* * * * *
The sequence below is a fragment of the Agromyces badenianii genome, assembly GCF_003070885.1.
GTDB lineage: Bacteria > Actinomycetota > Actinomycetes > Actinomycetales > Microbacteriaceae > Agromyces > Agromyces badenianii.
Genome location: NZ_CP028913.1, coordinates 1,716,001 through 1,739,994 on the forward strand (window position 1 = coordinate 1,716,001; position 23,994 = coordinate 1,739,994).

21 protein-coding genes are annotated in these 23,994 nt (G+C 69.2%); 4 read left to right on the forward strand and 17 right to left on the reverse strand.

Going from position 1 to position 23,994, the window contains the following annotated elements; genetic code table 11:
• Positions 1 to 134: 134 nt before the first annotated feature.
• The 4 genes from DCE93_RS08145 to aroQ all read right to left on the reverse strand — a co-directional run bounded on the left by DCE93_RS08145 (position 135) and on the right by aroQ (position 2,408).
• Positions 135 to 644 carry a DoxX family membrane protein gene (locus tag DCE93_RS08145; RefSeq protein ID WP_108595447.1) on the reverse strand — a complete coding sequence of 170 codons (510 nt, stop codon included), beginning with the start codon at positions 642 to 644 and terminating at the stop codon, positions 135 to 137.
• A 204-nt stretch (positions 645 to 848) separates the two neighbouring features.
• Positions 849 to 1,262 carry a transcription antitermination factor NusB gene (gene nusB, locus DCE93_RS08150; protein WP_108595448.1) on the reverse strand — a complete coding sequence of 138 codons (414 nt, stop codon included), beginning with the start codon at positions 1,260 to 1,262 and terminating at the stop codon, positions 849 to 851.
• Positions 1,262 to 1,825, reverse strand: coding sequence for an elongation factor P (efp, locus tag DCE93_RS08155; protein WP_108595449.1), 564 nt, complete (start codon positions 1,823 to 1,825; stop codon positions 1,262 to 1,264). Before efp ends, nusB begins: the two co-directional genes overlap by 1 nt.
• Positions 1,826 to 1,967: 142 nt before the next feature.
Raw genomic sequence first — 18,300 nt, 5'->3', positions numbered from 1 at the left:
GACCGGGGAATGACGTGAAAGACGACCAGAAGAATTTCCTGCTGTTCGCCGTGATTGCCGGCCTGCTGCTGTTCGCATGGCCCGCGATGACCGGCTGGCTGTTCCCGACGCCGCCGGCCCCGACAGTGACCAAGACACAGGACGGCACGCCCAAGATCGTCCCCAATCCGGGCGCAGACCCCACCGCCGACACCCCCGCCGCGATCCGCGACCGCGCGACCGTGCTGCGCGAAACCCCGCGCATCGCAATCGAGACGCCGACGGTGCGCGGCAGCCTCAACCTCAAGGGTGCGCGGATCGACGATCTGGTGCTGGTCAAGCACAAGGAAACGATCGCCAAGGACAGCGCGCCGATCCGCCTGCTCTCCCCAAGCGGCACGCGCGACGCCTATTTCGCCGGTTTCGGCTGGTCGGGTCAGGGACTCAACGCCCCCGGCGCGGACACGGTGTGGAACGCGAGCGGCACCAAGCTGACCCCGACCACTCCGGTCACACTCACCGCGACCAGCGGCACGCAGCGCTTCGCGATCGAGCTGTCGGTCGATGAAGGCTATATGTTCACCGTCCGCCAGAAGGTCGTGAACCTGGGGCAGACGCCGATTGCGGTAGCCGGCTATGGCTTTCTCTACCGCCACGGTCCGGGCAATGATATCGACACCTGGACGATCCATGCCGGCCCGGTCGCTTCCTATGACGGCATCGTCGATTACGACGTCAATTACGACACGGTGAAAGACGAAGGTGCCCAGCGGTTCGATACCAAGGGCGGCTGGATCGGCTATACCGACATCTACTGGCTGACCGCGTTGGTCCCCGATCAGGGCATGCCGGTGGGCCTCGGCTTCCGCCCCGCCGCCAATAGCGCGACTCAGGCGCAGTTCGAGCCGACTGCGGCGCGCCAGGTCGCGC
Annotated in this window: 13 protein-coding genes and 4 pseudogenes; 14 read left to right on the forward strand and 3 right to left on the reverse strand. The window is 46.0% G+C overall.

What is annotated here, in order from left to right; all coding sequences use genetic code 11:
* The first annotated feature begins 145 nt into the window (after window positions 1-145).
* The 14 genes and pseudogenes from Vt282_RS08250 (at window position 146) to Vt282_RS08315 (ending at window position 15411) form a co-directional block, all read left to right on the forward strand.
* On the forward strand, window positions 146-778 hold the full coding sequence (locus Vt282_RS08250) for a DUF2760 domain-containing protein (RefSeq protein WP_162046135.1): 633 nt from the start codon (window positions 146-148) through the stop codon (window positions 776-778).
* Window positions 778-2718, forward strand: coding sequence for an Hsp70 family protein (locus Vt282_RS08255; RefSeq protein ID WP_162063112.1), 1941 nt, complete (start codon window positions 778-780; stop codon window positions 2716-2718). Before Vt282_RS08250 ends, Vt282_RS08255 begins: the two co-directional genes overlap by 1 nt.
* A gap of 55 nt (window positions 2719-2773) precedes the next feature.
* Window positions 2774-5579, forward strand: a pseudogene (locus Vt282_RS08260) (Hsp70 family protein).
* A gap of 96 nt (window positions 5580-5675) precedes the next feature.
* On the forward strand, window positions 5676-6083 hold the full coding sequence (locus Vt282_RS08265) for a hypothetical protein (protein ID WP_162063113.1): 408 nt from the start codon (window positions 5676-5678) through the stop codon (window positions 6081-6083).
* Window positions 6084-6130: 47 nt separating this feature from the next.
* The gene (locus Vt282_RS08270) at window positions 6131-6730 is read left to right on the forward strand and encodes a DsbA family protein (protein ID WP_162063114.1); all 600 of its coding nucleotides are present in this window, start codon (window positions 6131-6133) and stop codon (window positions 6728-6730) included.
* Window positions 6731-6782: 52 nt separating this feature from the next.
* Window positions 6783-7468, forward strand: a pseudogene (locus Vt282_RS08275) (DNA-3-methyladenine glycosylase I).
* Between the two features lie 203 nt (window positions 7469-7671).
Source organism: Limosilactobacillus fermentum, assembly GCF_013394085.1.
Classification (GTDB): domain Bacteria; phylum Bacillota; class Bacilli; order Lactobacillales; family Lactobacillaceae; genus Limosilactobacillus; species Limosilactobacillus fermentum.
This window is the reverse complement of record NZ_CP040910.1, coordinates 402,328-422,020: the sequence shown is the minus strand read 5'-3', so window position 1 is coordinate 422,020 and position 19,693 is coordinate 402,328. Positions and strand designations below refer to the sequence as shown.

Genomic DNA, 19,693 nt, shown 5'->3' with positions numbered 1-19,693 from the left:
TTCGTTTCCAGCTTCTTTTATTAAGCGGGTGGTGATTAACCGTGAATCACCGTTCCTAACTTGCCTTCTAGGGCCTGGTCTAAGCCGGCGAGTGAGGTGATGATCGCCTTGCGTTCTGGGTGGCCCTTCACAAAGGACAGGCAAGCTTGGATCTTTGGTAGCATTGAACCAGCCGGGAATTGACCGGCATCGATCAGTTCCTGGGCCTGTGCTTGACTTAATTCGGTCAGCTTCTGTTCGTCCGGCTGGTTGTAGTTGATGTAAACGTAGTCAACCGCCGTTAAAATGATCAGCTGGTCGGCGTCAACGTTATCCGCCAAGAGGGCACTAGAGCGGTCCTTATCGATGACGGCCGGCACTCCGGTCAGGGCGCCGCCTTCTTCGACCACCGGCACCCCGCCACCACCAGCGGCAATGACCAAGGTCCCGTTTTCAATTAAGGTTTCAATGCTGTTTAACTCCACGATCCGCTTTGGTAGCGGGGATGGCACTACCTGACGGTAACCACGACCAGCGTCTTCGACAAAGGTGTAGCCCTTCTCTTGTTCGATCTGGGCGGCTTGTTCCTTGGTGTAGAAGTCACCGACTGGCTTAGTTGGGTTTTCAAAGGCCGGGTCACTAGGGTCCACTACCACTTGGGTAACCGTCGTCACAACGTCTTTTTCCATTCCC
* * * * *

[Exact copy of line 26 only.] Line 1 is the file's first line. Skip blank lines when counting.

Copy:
* The gene (locus Vt282_RS08270) at window positions 6131-6730 is read left to right on the forward strand and encodes a DsbA family protein (protein ID WP_162063114.1); all 600 of its coding nucleotides are present in this window, start codon (window positions 6131-6133) and stop codon (window positions 6728-6730) included.